“Is that what we’re wearing in twenty years time?”
“Ten years,” Older Laura said, touching her face. “You really need to stay out of the sun more. And would it hurt you to moisturise?”
“God, you sound like my Mum,” Laura said. A moment later, the implications of this hit home. “Awwww!”
“There, there,” Older Laura said. “Hey, want to see my Nobel Peace Prize?”
“Then work harder on promoting peace,” Older Laura laughed. “Hang on, I’ve got to hide.”
To Laura’s surprised, her older doppelganger slid sideways between a couple of enormous, wheeled toolboxes, hiding herself in the tiny space between the box and the back of the shelving unit. Laura was impressed. At least she hadn’t put on weight.
A second later, she saw who Older Laura was hiding from. The lumpy customer reappeared. Laura sighed. “Are you sure you don’t want me to just lead you…”
“No,” the man said. “I’m not stupid. Just tell me.”
Laura repeated the instructions, this time adding that the pulleys were on the two middle shelves. Again, the man squinted at her in deep suspicion, and walked off. Older Laura reappeared.
“Please tell me I get a better job,” Laura said.
“That’s down to you,” Older Laura said. “You do the job you have now, to the absolute bare minimum that’s required. You think you’re going to get a better job that way, go nuts.”
“Do you need contacts for that hindsight?” Laura said. “No? It’s 20/20, you say? How nice for you. So what did you come backwards in time for, anyway?”
“There’s something you do need to know,” Older Laura said. “Something important. Something critical. The entire future of the world depends on what happens, right here, right now. I’m breaking a fundamental law of the universe to tell you this, but you must know or then entire world may be doomed.”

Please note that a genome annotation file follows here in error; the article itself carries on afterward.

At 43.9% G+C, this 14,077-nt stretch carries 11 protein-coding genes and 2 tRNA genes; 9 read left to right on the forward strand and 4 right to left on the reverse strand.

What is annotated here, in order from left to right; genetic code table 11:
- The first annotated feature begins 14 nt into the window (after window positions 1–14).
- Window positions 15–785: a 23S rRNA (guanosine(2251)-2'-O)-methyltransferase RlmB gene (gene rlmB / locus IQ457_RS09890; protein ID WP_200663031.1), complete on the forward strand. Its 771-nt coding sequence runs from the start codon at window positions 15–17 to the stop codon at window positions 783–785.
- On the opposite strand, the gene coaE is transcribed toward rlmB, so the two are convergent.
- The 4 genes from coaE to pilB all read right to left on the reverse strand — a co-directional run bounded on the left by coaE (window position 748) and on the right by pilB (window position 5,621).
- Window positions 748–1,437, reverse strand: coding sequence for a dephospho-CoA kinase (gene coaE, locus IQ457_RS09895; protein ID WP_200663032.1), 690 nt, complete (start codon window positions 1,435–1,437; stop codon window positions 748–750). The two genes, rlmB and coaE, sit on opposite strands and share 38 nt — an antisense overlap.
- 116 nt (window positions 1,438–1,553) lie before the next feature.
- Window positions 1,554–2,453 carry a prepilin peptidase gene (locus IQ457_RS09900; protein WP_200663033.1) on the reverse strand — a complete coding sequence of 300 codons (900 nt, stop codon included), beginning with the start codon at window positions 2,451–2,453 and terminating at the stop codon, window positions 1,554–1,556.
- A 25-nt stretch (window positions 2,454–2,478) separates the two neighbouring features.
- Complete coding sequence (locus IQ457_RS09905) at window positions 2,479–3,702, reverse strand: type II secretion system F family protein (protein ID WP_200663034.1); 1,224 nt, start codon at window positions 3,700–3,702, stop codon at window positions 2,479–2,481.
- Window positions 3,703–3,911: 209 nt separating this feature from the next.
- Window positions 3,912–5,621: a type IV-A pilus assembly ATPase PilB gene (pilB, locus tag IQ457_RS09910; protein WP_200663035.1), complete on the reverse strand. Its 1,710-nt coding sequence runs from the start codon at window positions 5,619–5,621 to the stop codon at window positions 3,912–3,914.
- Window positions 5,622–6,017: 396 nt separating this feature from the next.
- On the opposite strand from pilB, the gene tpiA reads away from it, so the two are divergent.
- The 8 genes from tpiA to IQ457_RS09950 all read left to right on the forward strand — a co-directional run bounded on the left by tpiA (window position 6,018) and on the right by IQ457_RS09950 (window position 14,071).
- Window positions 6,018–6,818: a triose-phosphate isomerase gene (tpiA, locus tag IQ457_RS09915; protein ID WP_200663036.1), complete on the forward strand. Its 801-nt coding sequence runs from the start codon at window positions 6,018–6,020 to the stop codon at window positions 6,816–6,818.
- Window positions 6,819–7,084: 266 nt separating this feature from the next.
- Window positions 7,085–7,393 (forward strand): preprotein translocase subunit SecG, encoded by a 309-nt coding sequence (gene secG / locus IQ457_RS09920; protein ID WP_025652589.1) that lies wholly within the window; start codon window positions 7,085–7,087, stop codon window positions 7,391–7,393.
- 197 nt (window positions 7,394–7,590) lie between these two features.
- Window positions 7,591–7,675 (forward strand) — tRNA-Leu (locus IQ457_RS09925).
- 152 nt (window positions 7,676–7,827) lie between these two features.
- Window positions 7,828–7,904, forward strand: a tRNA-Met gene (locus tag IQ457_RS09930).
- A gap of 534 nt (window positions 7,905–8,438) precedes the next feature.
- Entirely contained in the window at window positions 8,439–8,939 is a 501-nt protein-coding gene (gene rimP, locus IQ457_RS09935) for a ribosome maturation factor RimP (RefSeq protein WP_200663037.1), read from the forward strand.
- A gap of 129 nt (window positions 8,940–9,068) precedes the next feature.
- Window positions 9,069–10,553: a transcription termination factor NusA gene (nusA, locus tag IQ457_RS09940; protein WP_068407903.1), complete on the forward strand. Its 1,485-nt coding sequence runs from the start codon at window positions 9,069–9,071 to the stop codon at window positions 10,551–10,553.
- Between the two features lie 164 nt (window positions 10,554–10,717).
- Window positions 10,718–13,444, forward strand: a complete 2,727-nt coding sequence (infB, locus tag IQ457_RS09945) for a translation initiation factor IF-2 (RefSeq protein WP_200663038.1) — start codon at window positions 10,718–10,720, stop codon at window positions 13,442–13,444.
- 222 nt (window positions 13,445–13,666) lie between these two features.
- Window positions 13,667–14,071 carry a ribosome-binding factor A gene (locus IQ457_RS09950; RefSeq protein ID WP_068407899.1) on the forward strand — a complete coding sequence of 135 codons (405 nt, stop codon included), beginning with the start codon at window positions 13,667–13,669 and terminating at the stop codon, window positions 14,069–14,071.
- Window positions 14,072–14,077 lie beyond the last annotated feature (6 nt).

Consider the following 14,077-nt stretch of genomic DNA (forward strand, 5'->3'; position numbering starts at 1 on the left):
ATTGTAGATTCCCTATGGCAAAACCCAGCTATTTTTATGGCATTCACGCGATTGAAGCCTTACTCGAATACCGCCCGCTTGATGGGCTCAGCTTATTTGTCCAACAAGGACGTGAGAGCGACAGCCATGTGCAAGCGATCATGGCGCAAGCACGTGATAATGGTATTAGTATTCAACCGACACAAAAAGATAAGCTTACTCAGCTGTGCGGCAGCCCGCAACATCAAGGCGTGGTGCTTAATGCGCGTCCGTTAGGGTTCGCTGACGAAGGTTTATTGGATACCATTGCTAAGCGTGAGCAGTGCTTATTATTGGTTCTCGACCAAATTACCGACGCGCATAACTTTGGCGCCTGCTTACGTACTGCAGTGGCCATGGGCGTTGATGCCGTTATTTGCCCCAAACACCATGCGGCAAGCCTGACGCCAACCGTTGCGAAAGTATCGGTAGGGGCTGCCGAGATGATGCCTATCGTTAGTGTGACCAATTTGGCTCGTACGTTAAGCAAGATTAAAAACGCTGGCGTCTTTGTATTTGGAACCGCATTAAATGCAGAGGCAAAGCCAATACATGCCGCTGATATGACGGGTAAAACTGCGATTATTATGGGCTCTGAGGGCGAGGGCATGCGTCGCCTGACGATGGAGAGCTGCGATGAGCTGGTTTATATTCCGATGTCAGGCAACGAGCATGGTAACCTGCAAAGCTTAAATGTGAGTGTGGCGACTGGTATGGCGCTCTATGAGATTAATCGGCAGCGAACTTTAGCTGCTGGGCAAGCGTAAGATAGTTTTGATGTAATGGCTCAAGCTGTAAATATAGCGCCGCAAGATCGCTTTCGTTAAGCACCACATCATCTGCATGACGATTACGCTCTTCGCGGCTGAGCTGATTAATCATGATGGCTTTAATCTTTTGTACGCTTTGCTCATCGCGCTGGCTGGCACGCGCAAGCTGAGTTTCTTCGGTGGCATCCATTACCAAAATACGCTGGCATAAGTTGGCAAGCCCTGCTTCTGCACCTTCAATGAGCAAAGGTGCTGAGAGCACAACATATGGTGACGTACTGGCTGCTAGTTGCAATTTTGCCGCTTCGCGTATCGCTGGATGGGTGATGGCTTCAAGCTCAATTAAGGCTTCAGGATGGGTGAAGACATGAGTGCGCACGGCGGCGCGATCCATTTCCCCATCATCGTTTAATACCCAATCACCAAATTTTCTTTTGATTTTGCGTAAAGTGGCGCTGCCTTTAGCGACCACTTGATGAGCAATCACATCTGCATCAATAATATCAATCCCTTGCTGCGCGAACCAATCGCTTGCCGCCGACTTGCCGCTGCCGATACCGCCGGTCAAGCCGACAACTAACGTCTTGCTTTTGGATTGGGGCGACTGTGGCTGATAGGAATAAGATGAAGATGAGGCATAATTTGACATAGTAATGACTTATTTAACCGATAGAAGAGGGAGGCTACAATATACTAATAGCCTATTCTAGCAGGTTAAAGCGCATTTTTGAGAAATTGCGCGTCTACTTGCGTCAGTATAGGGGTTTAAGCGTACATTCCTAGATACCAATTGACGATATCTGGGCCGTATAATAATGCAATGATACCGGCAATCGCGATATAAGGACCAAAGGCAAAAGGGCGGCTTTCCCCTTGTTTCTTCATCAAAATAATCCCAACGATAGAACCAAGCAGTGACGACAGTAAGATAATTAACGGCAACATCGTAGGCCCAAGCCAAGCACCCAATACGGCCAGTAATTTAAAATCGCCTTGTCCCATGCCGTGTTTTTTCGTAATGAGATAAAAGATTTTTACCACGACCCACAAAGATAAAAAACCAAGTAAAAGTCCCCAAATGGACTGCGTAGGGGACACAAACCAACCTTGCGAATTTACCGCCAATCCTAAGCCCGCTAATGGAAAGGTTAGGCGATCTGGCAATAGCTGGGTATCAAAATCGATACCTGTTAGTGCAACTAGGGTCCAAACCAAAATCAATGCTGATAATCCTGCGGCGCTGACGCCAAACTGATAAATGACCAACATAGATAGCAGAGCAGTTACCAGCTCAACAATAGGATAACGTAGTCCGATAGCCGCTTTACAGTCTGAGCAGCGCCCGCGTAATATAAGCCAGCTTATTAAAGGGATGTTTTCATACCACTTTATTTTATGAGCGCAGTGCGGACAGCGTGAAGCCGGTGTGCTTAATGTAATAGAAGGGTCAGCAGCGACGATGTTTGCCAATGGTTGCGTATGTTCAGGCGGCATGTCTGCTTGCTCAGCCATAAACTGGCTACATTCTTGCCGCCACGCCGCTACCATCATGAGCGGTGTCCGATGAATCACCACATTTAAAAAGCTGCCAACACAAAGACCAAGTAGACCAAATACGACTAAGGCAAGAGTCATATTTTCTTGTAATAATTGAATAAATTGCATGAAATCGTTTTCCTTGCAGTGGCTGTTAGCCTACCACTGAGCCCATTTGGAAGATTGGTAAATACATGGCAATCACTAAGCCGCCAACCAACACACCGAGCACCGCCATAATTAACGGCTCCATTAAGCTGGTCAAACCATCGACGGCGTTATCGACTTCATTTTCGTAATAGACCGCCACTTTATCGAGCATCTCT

Laura’s annoyance faded. There was something so earnest about her older self’s tone, something so urgent. She scanned Older Laura’s face, which she knew almost as well as her own. Yes, she meant it.
“Okay,” Laura said. “What do I have to know?”
“Firstly: the DIY Barn,” Older Laura said. “You think that they’re just a rival hardware store. It’s not. It’s a force of sheer, unadulterated evil. It must be stopped.”
The DIY Barn? Laura knew that Ms Shen and Marlon and that pain-in-the-ass Axel all had bees in their bonnets about the place. They had kidnapped Zorbar, after all. But a threat to the entire world? How did that even work?
“What should I do?” Laura said.
“You must thwart the DIY Barn, any chance you get,” Older Laura said. Her eyes narrowed. “Any chance, anyway, any time.”
“And the other thing?” Laura said. “You said ‘firstly?'”
“The second thing is, if anything, even more important than the first,” Older Laura said. “If you falter in the struggle against the Barn, the world will suffer. If you fail in this second mission, the whole universe will be shaken to its very foundations.”
Older Laura pointed to the end of the aisle, where the lumpy customer stood, scratching his head.
“You must never let that man find the pulleys!”